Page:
Sarah in Portland, Oregon wrote to Beyond The Darkness with an interesting Sasquatch encounter:
“This isn't my story, but because I'm a frustrated anthropologist (frustrated because I cant find a job in my field) I'm trying to keep my skills sharp by collecting other people’s stories. I live in Portland, Oregon and in my neighborhood word has gotten around to my neighbors that I'm always open for a story. A lot of them are pure gossip but I'm saving them for a paper on micro status changes in progressive neighborhoods. Exciting stuff for us eggheads, but occasionally I get more unusual stories. Hopefully I remember to ask all the pertinent questions.
My neighbor, we'll call her Annie, is an avid outdoors-woman. Ever since I moved to the neighborhood, which was about 10 years ago, every weekend and holiday she was off somewhere hiking in the mountains, forest or high desert plateau. Then suddenly, last September, she sold off all of her camping and climbing gear. After a month of being a home-body, took up windsurfing. Early in January she knocked on my door and asked if I wanted a strange story. I could tell that something was eating at her and invited her in, having just put on a pot of tea. One pot of tea and a plate of gingerbread cookies later, I had the whole story out of her.
Back in September she had gone hiking on one of those last beautiful days before winter and the rains, back in the deep country of the Columbia River Gorge. She told me the exact location but I don’t feel right about releasing this information. Several hours into the hike she started to notice a distant stinking smell like rotting eggs and manure. Because she was hiking along a small seasonal creek she thought maybe something like a deer had disturbed some skunk cabbage in the area. It was a little late in the season for skunk cabbage but not impossibly so. Annie said the stink didn’t dissipate for about twenty minutes, then it was gone. As the trail climbed to a higher elevation she began to feel like she was being watched. Because she still had miles to go before she reached the campsite, she didn't stop but remained alert, as mountain lions are known to be in the area.
This went on for about ten more minutes then, as she was coming around a boulder, someone grabbed her by the shoulder and threw her to the ground. Stunned and with the wind knocked out of her, she lay there for a moment when a short fellow with facial tattoos and a machete, threatened her and shouted at her in Spanish. We have a problem with undocumented immigrant gangs growing Mary Jane in the backwoods. Most of it was cleared up when Washington State and Oregon legalized recreational weed, but gangs still grow for the purpose of selling in Idaho. Annie doesn't speak any Spanish but thought the guy was gonna rape and kill her given that he straddled her and grabbed her shirt trying to rip it off of her. That was when the most horrific roar came from the bushes. So loud that Annie said she felt it reverberating in her chest. That was also when a tall (she initially placed it at about 10 feet tall, later said it might have only been about 8 feet, as she, rather terrified at that moment) hairy person grabbed the guy on top of her and threw him into the trees. Perhaps, needless to say, Annie didn't stick around. She ran back down the trail until she collapsed about an hour out from her car, by her estimation. When she came around, she was laid out on the trail head covered in leaf litter. She swears she was too far from the trail head when she passed out and she certainly wouldn't have had the piece of mind to cover herself in leaves.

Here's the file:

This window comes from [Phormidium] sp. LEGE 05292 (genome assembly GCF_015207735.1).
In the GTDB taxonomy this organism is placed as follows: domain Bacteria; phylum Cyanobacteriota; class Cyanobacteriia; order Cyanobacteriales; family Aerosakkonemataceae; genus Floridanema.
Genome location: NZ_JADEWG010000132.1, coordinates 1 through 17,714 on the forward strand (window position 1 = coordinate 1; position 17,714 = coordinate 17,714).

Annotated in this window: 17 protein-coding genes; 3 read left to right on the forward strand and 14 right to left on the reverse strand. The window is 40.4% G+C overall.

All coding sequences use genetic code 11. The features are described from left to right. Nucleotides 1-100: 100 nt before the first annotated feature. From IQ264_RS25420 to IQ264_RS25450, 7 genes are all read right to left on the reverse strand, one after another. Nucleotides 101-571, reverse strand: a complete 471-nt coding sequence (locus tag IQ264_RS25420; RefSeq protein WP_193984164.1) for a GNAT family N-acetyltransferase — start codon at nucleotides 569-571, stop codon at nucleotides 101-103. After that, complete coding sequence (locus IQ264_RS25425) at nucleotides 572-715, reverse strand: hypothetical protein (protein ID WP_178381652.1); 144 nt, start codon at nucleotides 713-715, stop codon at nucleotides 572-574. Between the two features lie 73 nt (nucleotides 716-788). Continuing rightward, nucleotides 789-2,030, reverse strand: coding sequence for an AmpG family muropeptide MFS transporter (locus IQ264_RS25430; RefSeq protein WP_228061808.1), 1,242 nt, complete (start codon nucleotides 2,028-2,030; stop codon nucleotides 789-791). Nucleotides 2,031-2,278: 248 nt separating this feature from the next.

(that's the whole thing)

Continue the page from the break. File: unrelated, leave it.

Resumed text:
It was getting on to twilight at that point so she limped to her car and drove back to Portland. The next day is when she sold all of her camping and climbing gear. I asked her if she noticed a smell during the attack. I asked her what she felt had saved her. Annie was very hesitant to answer but of her own volition finally said it had to be Sasquatch. Because I felt I had to play the devil's advocate at the time, I asked if it could have just been a hunter in a ghillie suit. She shook her head and was very adamant that a hunter would have used a gun and not thrown a guy a good twenty feet. Also she added she didn't think any human could make the sound of that roar. Again I asked her if she noticed a smell during the attack but she was a little too busy running away to notice. She did mention that when she came to at the trail head, her clothes had a strange funk on them but she had thrown them out. I did ask her if I could share her story and she was okay with it but doesn't want to tell it ever again and if asked about it will flat out deny it happened.
I think I was her confessional that day. We're still on friendly terms but I respected her request to never mention it to her again. She windsurfs almost every weekend now but she refuses to go back into the forest. And to be honest, I don't blame her. One last note, I emailed the county sheriff's office with details about the attack minus the rescue by Sasquatch. If the guy that attacked her was still out there and alive law enforcement needs to be aware that there is a marijuana grow near a walk in a campsite.”
Source: Beyond The Darkness – March 13, 2017
JLB - Beyond Creepy
Saesq'ec: A Controversial Account of a Bigfoot Attack
Impossible Visits: The Inside Story of Interactions with Sasquatch at Habituation Sites
Living Among Sasquatch: A Primer
What Would Sasquatch Do?: Using Primate Behavior to Look at the Bigfoot Mystery